Genuflection is a sign of our adoration of the divine presence in the Blessed Sacrament reserved in our churches. Today, many churches have a Blessed Sacrament chapel outside of the main sanctuary. Therefore, in these cases, the generally accepted proper procedure is to bow to the altar (as we do on Good Friday) instead of genuflecting.
However, if one wishes to continue to genuflect, that is acceptable also. Wherever the Blessed Sacrament is present, genuflecting is the appropriate form of veneration.
There are other reasons why you don't see as much genuflecting. It is no easy task to bend the knee (the meaning of the word genuflect) and keep one's balance. Many of our churchgoers are getting older or otherwise have health problems which may prevent them from genuflecting. In such cases, a bow would be appropriate. On the other hand, most people kneel when they go into the pew as they have support of the pew in front of them. So, they express their adoration then.
However, there is no doubt that at times the failure to make some gesture of reverence on entering the church is due to our lack of attention to the place we are entering.
It would be good to reflect a bit on the meaning of this reverential practice. Kneeling and genuflecting are among the gestures that have been part of our religious custom for many centuries. Others from the earliest day of the Church have included bowing, raising the eyes or hands, prostration, folding the hands, striking the breast.
Bowing is a common reverential sign, especially in Eastern Christianity, where deep bowing usually replaces genuflecting. These are symbolic of our humility, of our smallness before the greatness of God. They show our respect for the presence of Christ in the Eucharist and for the altar where Christ is made present during the Mass.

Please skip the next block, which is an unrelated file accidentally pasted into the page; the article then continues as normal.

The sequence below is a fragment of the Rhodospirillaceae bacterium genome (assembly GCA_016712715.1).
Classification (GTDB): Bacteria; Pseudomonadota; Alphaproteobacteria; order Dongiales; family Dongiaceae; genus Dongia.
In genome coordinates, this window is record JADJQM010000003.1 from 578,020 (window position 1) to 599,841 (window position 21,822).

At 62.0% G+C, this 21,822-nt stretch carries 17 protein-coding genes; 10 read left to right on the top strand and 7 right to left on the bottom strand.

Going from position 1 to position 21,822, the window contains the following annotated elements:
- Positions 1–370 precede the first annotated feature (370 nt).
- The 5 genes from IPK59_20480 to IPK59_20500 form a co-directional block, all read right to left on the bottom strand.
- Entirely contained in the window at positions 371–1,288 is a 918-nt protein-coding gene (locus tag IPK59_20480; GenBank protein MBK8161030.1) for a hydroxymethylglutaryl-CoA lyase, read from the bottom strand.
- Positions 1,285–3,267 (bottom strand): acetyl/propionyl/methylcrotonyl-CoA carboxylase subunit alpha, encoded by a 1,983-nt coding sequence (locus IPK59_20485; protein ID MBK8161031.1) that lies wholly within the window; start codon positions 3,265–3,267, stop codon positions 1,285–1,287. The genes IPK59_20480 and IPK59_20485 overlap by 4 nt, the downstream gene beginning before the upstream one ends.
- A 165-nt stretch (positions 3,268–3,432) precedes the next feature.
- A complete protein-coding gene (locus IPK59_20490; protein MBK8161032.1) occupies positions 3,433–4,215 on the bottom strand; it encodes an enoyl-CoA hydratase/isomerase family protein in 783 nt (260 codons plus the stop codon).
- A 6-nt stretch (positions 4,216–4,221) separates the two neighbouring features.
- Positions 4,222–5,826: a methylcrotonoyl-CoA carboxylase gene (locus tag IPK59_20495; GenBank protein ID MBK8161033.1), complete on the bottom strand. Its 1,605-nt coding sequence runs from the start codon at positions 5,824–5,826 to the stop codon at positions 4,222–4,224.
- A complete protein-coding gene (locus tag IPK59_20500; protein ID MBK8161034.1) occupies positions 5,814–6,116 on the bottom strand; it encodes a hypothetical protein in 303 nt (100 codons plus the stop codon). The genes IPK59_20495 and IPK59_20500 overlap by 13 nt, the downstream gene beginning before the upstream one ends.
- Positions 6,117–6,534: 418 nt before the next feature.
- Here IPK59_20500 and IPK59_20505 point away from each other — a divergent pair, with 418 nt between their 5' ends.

Many of these gestures were borrowed from court etiquette. Genuflecting and bowing are a modified version of prostration which was common before an idol or a divinized ruler. Today, we still see prostration at the ordination of priests. It seems that only in the 16th century did kneeling or genuflecting in the presence of the Blessed Sacrament become common.
Why do we use some of these gestures? Basically, they stem from our need to express ourselves fully in prayer, whether they be prayers of adoration or gratitude or penance or supplication. We are human beings and as such, our bodies are very much a part of who we are. When we look at the Scriptures, we see Jesus praying with bodily gestures. Our body and our emotions can help or hinder us when we pray.
We can pray sitting, standing or kneeling or even lying down. In private prayer we choose the one which is most conducive for prayer for us. For example, if we are in a posture which causes pain, we will be focusing on that part of the body rather than on God. Or if we are careless with our postures that can affect how we approach prayer.
In our worshipping communities, we use different postures at different times. These are meant to aid our recollection and prayer. In the same way, a genuflection or a bow when we enter the church can help focus us toward the sacred action which is about to begin.
If we fail to make any sign of reverence because of our inattention or haste, we need to become more centred and reflective as we enter our places of worship. This will help us to enter into prayer and into our community celebration of the Eucharist.